Printastic the hottest prints to include in your assortments this winter

by Anjori Grover Vasesi

30-April-2019  |  6 mins read

While merchandise make up assortments, prints give it character.

An assortment having dearth of prints would see a definite downfall in terms of sales and projections – that is the impact of this seemingly anodyne element.

This Fall, designers are not making big bets, but instead are looking at refreshing what they know works best – classics with a spin.

At the recently concluded Fall/Winter 2019 showcased across fashion capitals, animal prints and florals ascertained their continuing reign. While other skins were introduced to appease the mass market, zebra print reinstated its position as a stronghold.

According to data collected from December 2018 to February 2019, there’s been a 15 per cent increase in zebra prints within the UK mass market and 11 per cent increase in that of the US. As reported by Edited, top performing products in zebra print include knitwear, midi-dresses, shoulder bags and belts.

Checks, a classic, have observed a sudden decline from plaids and Prince of Whales iterations, to take on the bolder houndstooth pattern.

In the new realm, we have fresh influx of the handmade tie-and-dye effect; from resort to winter to summer, this pattern has what it takes to be a year-rounder.

AR has analysed and handpicked the top trends in prints and patterns for the upcoming Fall/Winter 2019 season. These are the prints you should be looking at to update your future assortments, across product categories and segments.

Tie-dye

Collina Strada, Collina Strada, Isabel Marant and Prabal Gurung

Swirly, psychedelic and raw, the newest print on the block has a natural feel to it.

Tie-and-dye prints have been making the rounds since the past two seasons, subtly hinting at the explosion that has now occurred. From Prabal Gurung to Prada to Proenza Schouler to Stella McCartney, the ’70s are lit in a big way for the approaching Winter season.

Designers approached the classic dyeing technique with a fresh perspective to churn out edgy, statement pieces worth starting a conversation. Not limited to a particular product category or season, the print has made its way into resortwear, winterwear as well as summer collections.

Print Mash-Up

Aigner, Anna Sui, Ashley Williams and Rokh

Fashion sells on nostalgia and designers are fast to take advantage of this sure-shot element to success. Designers and high fashion labels across fashion capitals took to mixing and matching, sometimes in a subtle way and sometimes through eccentric patches of prints, textures and materials for Fall ’19.

What’s the fun in normal? Clashing prints posed as a ticket to the early-nineties at Paco Rabanne, Louis Vuitton, Versace and Balenciaga – all of which have never been known to be timid and somehow echo the character of today’s consumer effortlessly.

Flower Power

Alexander-Mc-Queen, Andrew Gn, Coach 1941 and Giambattista Valli

Floral print patterns can now safely be labelled as classics – they have reached a point where they have achieved veteran status.

Regardless of the season, these patterns sell throughout the year and across product categories. Dramatically exaggerated, Fall ’19 witnessed blooms appearing as supersized motifs in moody and dark colour palettes to suit the nippier months.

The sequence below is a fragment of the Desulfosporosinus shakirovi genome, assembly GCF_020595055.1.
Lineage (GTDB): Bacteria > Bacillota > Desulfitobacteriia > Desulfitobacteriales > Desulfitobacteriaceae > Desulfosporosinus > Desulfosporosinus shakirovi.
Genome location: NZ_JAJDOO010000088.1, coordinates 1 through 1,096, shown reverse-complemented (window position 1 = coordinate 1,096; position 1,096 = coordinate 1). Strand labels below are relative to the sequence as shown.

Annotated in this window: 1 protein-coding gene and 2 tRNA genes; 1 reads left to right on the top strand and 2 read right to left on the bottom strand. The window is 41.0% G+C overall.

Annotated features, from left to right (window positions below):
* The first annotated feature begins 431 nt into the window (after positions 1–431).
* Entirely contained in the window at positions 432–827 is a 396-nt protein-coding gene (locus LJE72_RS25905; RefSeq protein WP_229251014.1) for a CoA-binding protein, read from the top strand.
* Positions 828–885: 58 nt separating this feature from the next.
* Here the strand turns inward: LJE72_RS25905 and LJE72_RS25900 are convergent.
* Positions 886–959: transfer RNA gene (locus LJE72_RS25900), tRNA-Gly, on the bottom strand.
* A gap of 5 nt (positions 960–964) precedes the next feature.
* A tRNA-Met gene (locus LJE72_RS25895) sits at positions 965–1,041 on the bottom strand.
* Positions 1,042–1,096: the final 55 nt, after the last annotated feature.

Not limited to the womenswear segment, designers showcased these prints in various perspectives such as AOPs, watercolour florals, placement patches and repetitions to suit all genders and age groups. Florals appeared in three out of five showcases – this alone serves as enough proof of an approaching opportunity area that one should consider including in assortments.

Animal Instinct

Altuzarra, Andrew Gn, Annakiki and Kwaidan Editions

In the past two seasons, animal prints have surpassed market territory and are here to stay. The latest iterations of the iconic print are made to stand out. Original tones are amped up with bold variations of neons and contrasts over midi-dresses, shoulder bags and bum bags and belts to appeal the masses.

From shocking purple snakeskin-print trench coats to asymmetrical hemmed zebra-print gowns, designers intend to make you take a walk on the wild side, this winter.

While last season, leopard print was most dominant in the luxury and mass market, making up 20 per cent of animal prints retailing across the UK and US; this season speaks more of zebra and tiger stripes and cow hide prints.

Graphic Domain

Ashley Williams, Charles De castelbajac, Dolce and Gabbana, Marco Rambaldi

As logomania and phrases take a back seat, a new way of expressing oneself has re-emerged on the runways.

Graphic illustrations and prints are a key element this Fall. Heavily inspired by vacation vibes, animal referencing and 3D visuals – the trend points towards escapism as the main theme for shoppers today.

Popular for both men and women categories – the trend works best over T-shirts, jackets and accessories such as bags.

Checkmate

Area, Awake, Celine

Glen plaids, pinstripes, windowpane checks were all dominant on the runways this season – with a special mention to houndstooth checks, which have been seen making a comeback.

The colour palette ranged from classics, neutrals to a more playful mix of bright tones over key pieces such as outerwear, dresses and skirts.

In retail, checks accounted for 20 per cent of new printed arrivals in the UK mass market and 14 per cent in the US in the past two months alone, as reported by Edited.

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